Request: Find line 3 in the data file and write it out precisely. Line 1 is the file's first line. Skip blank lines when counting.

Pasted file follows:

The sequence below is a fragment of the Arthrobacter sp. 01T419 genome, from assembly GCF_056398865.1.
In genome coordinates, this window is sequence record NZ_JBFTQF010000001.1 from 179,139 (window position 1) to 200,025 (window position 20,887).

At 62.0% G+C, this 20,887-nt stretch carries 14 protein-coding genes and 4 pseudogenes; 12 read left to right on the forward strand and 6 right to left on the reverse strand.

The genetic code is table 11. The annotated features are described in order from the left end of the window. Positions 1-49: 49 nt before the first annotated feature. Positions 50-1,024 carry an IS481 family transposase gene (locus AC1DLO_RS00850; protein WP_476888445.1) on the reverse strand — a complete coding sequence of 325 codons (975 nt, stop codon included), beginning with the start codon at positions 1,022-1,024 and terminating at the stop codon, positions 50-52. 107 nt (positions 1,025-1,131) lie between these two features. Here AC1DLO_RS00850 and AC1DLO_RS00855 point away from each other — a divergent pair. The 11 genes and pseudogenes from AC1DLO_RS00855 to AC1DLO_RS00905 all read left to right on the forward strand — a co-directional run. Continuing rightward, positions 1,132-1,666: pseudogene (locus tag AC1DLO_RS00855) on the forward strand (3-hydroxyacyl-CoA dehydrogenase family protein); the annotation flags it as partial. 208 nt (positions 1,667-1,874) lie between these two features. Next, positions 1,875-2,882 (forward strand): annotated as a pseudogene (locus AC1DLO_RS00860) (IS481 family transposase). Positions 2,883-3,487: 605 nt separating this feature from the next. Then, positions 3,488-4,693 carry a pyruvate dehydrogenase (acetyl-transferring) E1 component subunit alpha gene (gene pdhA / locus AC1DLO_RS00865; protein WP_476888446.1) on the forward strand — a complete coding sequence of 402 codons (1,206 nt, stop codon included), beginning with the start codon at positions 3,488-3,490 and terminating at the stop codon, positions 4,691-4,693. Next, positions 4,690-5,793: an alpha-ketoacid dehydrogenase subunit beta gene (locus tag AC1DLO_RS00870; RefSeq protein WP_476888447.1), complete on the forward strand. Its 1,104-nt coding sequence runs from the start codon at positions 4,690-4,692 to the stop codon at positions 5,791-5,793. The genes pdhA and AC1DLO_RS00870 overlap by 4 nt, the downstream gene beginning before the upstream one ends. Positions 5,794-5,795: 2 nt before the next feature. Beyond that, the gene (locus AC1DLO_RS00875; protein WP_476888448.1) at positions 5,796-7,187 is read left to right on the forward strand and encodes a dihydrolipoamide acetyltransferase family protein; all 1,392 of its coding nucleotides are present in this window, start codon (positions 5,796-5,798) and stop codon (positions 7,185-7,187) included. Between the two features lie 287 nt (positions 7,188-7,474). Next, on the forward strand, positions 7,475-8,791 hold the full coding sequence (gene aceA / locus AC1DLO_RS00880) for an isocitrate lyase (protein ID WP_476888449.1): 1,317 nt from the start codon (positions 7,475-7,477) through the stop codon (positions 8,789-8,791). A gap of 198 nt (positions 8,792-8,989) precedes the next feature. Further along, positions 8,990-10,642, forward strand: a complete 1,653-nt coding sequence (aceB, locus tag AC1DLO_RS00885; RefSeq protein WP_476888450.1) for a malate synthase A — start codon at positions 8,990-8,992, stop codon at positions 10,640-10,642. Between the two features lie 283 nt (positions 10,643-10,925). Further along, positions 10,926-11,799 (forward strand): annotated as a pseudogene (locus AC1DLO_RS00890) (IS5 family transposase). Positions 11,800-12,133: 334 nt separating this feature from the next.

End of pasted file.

At 62.0% G+C, this 20,887-nt stretch carries 14 protein-coding genes and 4 pseudogenes; 12 read left to right on the forward strand and 6 right to left on the reverse strand.